Chara said he and his teammates never broke from game preparation mode to discuss following the NBA’s lead.
“After our pregame meal we took naps and then we were on the bus. I don’t think any of us were watching the TV until we got to the rink and then at that point it was too close to the game to start any discussions or making, trying to change to move the games to different dates. We had the afternoon game and we were just basically following the schedule that the NHL provided to us,” said Chara.
Coach Bruce Cassidy said he would have supported his players no matter what they would have chosen to do.
“We as an NHL (team) have voiced our opinion, we support the NBA and their players and their decision tonight,” said Cassidy. “We’ll continue to fight for social justice and anti-racism, and I think the Bruins have been quite clear on their position on that and the players for that matter. As for playing the game, I think then it goes to a higher authority than me so probably better question to the players if they felt that was something they discussed. “
• As for the game, it was a disaster. The B’s had some misfortune in the first period that put them down by two goals, but they did not fight well or smartly to overcome it. The game was over midway through the second period. Cassidy’s biggest disappointment?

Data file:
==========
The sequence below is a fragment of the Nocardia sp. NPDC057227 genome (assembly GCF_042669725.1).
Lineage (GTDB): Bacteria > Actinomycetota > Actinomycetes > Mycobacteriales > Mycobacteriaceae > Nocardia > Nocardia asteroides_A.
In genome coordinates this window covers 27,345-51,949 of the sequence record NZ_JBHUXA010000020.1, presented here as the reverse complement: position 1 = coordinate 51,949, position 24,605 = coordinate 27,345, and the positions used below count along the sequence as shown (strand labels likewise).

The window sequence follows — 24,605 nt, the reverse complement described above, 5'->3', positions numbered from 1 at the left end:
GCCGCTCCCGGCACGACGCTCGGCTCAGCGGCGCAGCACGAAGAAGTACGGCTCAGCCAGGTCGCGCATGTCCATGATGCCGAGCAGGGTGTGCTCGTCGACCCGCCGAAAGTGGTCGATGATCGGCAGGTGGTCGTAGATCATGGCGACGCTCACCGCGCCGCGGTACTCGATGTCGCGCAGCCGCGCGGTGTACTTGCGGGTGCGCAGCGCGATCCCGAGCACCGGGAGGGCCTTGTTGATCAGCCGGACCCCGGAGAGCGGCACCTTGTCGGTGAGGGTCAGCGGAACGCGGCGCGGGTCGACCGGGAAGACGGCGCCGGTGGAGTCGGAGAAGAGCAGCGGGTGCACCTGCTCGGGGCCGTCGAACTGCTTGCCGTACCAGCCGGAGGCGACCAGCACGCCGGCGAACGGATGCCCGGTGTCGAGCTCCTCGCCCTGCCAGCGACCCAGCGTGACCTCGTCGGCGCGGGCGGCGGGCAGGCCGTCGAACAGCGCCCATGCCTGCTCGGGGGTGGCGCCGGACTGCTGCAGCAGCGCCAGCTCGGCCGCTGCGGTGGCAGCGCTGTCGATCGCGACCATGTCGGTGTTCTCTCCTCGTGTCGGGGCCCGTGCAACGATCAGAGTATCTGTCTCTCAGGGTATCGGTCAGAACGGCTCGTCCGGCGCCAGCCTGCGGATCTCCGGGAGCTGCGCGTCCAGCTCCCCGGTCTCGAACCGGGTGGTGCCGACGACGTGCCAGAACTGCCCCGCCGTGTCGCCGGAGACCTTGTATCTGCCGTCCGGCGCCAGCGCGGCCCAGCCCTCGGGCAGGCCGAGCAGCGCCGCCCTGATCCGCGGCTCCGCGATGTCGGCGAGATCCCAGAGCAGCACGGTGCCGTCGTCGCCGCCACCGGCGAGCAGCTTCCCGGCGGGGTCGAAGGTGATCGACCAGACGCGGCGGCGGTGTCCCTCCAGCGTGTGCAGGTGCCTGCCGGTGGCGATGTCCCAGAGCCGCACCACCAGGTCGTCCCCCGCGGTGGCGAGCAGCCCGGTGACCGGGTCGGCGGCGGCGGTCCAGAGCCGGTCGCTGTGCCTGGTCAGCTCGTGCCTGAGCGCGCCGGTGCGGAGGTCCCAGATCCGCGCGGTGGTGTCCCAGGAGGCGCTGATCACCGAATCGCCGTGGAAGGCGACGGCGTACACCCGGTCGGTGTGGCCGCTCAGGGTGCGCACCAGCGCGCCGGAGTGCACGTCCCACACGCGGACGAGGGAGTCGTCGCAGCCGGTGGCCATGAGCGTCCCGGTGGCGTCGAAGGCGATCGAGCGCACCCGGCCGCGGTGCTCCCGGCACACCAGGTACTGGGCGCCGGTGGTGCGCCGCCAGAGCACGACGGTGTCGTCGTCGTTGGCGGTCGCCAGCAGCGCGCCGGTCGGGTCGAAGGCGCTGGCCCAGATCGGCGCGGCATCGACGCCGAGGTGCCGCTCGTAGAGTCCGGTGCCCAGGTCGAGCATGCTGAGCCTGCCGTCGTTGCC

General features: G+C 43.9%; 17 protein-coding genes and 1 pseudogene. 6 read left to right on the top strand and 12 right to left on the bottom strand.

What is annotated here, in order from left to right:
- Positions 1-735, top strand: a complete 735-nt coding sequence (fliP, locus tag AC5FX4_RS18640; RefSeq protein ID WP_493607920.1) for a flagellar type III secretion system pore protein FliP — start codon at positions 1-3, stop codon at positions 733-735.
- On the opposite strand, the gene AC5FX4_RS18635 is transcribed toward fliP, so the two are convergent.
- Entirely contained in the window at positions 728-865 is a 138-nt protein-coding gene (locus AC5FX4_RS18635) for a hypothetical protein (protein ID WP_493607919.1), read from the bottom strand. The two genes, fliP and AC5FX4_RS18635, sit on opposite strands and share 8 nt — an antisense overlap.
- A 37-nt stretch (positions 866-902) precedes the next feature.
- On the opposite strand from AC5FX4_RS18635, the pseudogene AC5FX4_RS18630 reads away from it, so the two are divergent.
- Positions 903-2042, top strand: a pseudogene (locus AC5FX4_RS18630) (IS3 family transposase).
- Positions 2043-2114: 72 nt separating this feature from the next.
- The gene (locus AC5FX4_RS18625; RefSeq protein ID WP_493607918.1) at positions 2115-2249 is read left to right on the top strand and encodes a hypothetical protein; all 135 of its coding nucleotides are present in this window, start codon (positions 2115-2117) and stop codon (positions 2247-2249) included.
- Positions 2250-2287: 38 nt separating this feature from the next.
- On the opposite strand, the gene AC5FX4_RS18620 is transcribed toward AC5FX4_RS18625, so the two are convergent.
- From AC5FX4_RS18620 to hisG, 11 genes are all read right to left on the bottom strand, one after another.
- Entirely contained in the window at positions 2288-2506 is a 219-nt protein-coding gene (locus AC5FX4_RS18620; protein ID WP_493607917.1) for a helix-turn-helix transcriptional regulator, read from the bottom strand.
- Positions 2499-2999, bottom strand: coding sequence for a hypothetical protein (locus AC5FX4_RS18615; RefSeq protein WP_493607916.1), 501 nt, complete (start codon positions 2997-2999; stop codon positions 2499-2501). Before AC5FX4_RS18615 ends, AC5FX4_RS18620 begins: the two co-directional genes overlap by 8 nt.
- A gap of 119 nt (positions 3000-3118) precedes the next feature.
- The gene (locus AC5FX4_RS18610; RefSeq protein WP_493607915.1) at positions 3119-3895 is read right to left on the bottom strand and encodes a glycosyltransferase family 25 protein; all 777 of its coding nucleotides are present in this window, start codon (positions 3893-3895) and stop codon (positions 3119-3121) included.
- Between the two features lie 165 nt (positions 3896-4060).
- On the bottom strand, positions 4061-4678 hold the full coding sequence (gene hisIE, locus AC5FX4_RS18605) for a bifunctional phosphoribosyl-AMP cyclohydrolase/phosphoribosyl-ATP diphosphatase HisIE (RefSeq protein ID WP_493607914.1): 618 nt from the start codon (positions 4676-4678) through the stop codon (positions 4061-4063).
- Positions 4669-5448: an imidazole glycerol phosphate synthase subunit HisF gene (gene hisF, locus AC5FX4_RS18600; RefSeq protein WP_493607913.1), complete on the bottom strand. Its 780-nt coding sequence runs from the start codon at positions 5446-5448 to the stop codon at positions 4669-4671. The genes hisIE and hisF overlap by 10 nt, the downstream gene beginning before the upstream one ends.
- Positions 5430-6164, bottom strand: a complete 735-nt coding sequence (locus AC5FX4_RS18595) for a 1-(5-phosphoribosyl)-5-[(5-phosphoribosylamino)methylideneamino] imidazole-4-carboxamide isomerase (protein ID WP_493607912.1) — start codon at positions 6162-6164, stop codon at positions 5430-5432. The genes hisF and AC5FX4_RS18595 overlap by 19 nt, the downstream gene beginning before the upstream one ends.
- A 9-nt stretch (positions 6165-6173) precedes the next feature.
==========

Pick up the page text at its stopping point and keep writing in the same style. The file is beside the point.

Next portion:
“The response, obviously the first period we were fine. I think if you look at all the numbers pretty even. Obviously, couple of breaks didn’t go our way, couple of questionable calls in my estimation obviously didn’t help, and then you chase the game,” said Cassidy. “That’s tough, three (games) in four (nights), no excuses, but it’s tough to get behind in this league against a good team. It’s hard enough to catch up. I just think if you look in the regular season when you’re playing three in four, back-to-backs there’s not a lot of comebacks, it’s going to be especially magnified in the playoffs.